From the Editor-in-Chief: Give us back our city

Enayetullah Khan
Thursday, October 26th, 2017
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There is a new narrative about Dhaka, now that it has become vulnerable to nature’s endless fury. As some social media enthusiasts have been noting cheerfully, the city is no more a city but a river. There are some who have been speaking of holidaying on the banks of a River Dhaka. Some others have noted human habitations emerhing from the water in what is a new sea named Dhaka. There was once a movie called ‘Titas Ekti Nodir Naam’. The Titas is now as good as dead. And what we now have is a theme for a new movie called ‘Dhaka Ekti Nodir Naam’.

 

A minister has asked us to consider the water-logging which undercuts life in Kolkata and Mumbai before we moan about our condition. Should that be an excuse for us to go on suffering in Dhaka? Dhaka is now a sinking city. No, it is not threatened by anything like the Karnaphuli dam. Nor is the sea coming towards it to gulp it down in one gigantic movement. It is simply the fact that every time it rains, the capital gets lost in the downpour. It is a condition that has quite become the norm. However, in these last four days, the incessant rains simply made Dhaka disappear under billowing waters, with the roads not being visible at all. Vehicles, from cars to buses and trucks and three-wheelers, went out of order as the water entered the engines. Rickshaw pullers, unable to do much, lost in terms of earnings since there was really nowhere for them to go. Children and adults, compelled to leave home every morning on different normal pursuits, found themselves stranded, often without any means of tiding over the situation. Businesses suffered and hospitals were hamstrung in the provision of services to patients.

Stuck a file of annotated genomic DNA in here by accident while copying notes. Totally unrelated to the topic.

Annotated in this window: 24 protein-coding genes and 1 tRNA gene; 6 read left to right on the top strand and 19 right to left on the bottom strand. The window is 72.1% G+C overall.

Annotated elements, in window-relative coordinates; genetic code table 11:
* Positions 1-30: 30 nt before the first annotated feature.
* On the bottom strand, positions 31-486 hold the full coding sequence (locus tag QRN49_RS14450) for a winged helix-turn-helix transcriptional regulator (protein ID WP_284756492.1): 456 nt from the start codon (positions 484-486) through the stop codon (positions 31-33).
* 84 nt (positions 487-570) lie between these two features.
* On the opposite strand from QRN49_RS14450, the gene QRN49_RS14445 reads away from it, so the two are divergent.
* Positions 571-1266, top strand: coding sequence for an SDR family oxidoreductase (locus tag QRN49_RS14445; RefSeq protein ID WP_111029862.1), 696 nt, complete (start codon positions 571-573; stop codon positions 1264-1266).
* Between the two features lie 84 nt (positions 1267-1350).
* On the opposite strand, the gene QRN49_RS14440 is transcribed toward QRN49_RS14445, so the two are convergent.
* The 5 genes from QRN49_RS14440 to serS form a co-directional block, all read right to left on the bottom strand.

Over the years, much has been said about the decline of Dhaka, about its poor drainage system. The media as well as broad masses of citizens have been clamouring for years for the city to be given back the old system of drains that once used to carry off rainwater, leaving normal life untouched. It is not that rainfalls are a new phenomenon for the city, since such weather patterns have more or less been a regular feature of its climatic history. The difference between the past and now is that in the old days urban planning happened to be serious business, with citizens getting the assurance and the reality that Dhaka would be a comfortable place of abode for all. Now, with the city rapidly turning into an ugly urban slum, with high-rises completely ignoring the need for a proper and efficient drainage system, even a slight spell of rain leaves people in dire conditions.

 

Can the authorities take the initiative of bringing together leading urban experts and have them discuss the ways and means by which the clean, safe, charming Dhaka we once knew can be restored to us?

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